Captain Lewis Love, from Illinois, arrived in Oregon in 1850, just in time. The Donation Land Claim act allowed (white) settlers claims of 320 acres and 320 additional acres for their wives, provided both arrived in or before 1850. After 1850 the claim amount was halved to 160 + 160 acres. Note that 160 acres is a quarter of a one mile by one mile PLSS section. Lewis and Nancy M. Love filed a Donation Land Claim (DLC 41, Accession OROCAA 040658, dd 03/19/1866) on 635 acres of virgin timber land between the slough and the present NE Bryant Street and from approximately the 1-5 freeway to NE 8th Avenue which is the northern half of the Piedmont Neighborhood and part of the western boundary of the Woodlawn Neighborhood. Lewis Love eventually became one of Portland’s first millionaires, and when he died in 1903 his donation land had grown to 757 acres, which he left to his bickering and litigating offspring. Love donated the land for The Columbia Cemetery, where he and his wife are buried. It was formerly called Love’s Cemetery. Farragut Park was also part of Love’s estate. So are the Lovewood, Loveleigh, and Love’s Addition areas in Piedmont.
Between Bryant and Portland Boulevard (now Rosa Parks), from Union (now MLK) to what is now I-5, are three lots of each about 37 acres, part of a Military Bounty Land Warrant of 160 acres given to A-Chars-War-Chee (MW-0229-025, dd 12/10/1864), who immediately transfered the land to David Ulery. A-Chars-War-Chee was one of the 500 Creek volunteers in Captain Paddy Carr’s Company in the Creek War. David Ulery (derived from O’Leary) was born in 1831 in Pennsylvania, then moved to West Virginia, Iowa, Wisconsin, California and finally in 1861 to Portland. He grew fruit and vegetables near the Vancouver County Road, and was active in the Grange movement. In 1882 he sold his Portland properties and moved to the Chelatchie Valley in Clark County.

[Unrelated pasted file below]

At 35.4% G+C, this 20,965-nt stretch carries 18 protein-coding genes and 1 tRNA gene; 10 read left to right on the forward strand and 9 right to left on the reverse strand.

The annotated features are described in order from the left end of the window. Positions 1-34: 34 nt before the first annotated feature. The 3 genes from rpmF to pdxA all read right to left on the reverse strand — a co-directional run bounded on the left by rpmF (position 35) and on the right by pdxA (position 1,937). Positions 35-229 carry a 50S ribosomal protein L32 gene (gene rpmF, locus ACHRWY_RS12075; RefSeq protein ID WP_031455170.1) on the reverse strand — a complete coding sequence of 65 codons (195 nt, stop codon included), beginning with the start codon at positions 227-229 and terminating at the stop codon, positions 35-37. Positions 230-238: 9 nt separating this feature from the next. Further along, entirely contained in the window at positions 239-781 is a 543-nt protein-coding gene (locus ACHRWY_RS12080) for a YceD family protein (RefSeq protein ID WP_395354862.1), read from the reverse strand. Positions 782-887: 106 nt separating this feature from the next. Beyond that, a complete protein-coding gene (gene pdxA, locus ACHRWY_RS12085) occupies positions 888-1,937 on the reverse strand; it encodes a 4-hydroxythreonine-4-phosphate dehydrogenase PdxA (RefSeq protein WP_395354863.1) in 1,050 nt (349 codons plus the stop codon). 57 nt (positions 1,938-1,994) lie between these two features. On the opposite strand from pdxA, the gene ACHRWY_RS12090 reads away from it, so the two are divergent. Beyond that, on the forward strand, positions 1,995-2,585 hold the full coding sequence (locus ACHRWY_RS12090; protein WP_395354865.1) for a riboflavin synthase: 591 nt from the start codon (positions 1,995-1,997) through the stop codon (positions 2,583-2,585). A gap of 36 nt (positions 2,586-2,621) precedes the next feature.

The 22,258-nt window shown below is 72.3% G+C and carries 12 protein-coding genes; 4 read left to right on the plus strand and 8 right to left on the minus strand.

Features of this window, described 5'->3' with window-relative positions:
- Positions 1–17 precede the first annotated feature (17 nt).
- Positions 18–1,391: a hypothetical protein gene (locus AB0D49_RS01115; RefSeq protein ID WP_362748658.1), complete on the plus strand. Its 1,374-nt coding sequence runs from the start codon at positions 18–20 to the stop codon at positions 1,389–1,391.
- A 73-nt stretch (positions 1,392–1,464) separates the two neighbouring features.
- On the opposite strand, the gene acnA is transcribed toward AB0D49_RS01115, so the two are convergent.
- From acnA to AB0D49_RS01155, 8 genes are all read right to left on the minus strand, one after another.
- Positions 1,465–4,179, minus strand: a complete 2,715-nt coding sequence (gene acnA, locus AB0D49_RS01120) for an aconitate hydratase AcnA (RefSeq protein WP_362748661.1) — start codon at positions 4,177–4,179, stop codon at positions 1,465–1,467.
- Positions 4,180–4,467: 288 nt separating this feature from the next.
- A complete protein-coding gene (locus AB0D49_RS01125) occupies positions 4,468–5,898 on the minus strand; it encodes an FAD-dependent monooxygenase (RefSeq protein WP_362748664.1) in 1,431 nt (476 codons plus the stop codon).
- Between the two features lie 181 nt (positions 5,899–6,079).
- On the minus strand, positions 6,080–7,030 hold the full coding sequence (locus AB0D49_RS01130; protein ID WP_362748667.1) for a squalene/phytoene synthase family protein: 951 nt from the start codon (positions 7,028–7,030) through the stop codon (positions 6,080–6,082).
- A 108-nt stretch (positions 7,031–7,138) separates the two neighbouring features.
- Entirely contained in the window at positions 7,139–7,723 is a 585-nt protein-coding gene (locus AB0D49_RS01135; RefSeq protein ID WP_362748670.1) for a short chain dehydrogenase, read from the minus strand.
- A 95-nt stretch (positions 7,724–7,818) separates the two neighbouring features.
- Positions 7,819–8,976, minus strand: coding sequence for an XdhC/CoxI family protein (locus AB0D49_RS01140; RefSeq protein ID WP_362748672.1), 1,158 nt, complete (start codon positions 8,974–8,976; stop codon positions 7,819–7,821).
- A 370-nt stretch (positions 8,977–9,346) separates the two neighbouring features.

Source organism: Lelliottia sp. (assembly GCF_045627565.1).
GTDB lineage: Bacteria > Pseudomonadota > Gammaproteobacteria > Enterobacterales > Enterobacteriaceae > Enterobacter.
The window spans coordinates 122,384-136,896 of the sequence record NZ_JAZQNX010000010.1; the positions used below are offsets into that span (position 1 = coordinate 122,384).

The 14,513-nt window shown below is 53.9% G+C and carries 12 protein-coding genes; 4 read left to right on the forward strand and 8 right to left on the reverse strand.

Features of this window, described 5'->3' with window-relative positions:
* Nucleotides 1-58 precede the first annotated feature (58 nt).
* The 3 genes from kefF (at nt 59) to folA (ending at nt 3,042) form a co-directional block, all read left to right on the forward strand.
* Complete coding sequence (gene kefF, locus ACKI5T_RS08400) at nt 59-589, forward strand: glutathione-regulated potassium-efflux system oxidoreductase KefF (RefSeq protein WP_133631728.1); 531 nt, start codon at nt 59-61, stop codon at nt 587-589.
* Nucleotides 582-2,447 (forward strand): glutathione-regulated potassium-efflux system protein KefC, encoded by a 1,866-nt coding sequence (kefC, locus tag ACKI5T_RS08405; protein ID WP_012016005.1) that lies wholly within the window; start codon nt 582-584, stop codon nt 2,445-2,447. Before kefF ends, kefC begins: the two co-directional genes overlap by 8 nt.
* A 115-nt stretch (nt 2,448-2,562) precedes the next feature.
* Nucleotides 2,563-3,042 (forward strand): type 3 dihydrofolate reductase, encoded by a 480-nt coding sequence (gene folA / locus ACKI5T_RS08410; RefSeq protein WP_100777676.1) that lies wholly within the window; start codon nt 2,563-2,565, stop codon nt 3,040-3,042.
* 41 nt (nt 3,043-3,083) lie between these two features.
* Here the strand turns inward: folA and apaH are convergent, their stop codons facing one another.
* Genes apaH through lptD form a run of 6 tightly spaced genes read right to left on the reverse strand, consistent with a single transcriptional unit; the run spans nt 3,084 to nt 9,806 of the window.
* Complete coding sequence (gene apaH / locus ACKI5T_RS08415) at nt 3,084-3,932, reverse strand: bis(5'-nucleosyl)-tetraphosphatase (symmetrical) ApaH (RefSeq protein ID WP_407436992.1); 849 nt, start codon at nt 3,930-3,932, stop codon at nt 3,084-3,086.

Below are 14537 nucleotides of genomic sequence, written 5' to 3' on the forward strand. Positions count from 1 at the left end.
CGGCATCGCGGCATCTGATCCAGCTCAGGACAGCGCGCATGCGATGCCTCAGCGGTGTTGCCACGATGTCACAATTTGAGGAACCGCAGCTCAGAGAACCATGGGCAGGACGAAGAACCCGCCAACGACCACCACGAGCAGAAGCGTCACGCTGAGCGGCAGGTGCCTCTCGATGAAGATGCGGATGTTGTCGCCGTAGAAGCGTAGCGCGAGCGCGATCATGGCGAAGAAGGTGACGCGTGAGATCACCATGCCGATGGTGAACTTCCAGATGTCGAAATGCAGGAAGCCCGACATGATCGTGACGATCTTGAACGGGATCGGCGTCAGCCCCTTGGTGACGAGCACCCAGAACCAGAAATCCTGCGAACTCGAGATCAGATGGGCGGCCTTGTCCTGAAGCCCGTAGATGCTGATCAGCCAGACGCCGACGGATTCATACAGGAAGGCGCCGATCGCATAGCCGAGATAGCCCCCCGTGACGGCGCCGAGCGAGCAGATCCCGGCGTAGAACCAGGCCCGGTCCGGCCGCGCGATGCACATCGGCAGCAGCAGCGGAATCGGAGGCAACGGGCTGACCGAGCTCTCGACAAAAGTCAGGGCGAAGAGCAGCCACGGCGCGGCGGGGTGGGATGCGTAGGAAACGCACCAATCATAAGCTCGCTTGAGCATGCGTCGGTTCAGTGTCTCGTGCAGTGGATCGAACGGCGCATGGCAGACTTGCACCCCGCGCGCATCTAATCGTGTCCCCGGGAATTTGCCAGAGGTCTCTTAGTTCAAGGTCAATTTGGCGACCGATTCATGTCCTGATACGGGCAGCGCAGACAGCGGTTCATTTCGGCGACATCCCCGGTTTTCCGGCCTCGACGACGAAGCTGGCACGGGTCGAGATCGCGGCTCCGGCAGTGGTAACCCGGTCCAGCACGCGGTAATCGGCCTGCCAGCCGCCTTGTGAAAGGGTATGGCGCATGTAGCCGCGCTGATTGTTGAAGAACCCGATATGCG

Evander Howe came from Vermont to Oregon in the 1860s and established a claim under the Homestead Act for $200 (OROCAA 040709, dd 06/01/1870). The 160 acre tract is bounded today by Interstate Avenue, Kerby Avenue, Killingsworth Avenue, and Portland Boulevard where the Arbor Lodge, Piedmont, Humboldt, and Overlook Neighborhoods intersect.
In 1866, George Smith used a Military Bounty Land warrant to acquire 160 acres. More precisely MW-0229-056 was given on 03/10/1866 to Henry Walsh, who served in the US Quartermaster Department in the war with Mexico. The tract is bounded today by Portland Boulevard and Kerby, Union, and Killingsworth Streets. It forms the southwestern corner of the Piedmont Neighborhood, the northwestern corner ofthe Humboldt Neighborhood, and the northeastern corner of the King Neighborhood. In July 1870, Smith bought 80 additional acres, for $400, from Evander Howe, whose homestead was to the west. The following month Smith and his wife Elizabeth sold all their land, 240 acres to H. F. Bloch and A. P. Dennison.
So, summarizing, the part of Piedmont North of Bryant street was in the Donation Land Claim of Lewis and Nancy Love. The strip between Bryant and Portland Boulevard was in the David Ulery tract. The part of Piedmont below Portland Boulevard and West of Kerby (which includes what is now Peninsula Park) was in the Evander Howe homestead, and the part below Bryant and East of Kerby was in the Military Bounty of Henry Walsh, which he immediately transfered to George Smith. It is likely (but not certain) that Smith added the 80 eastern acres of Howe’s land, which means that in 1870 the area which is now Peninsula Park was sold to Bloch/Dennison. After 1870, who knows. We do know that in 1909 the City bought the 20 acres for Peninsula Park from W.K. Smith, a banker, and another one of our early millionaires.
This is mostly taken from the Draft Albina Community Plan Context Statement, PDS, 1992. I added some information from other sources. To be expanded and continued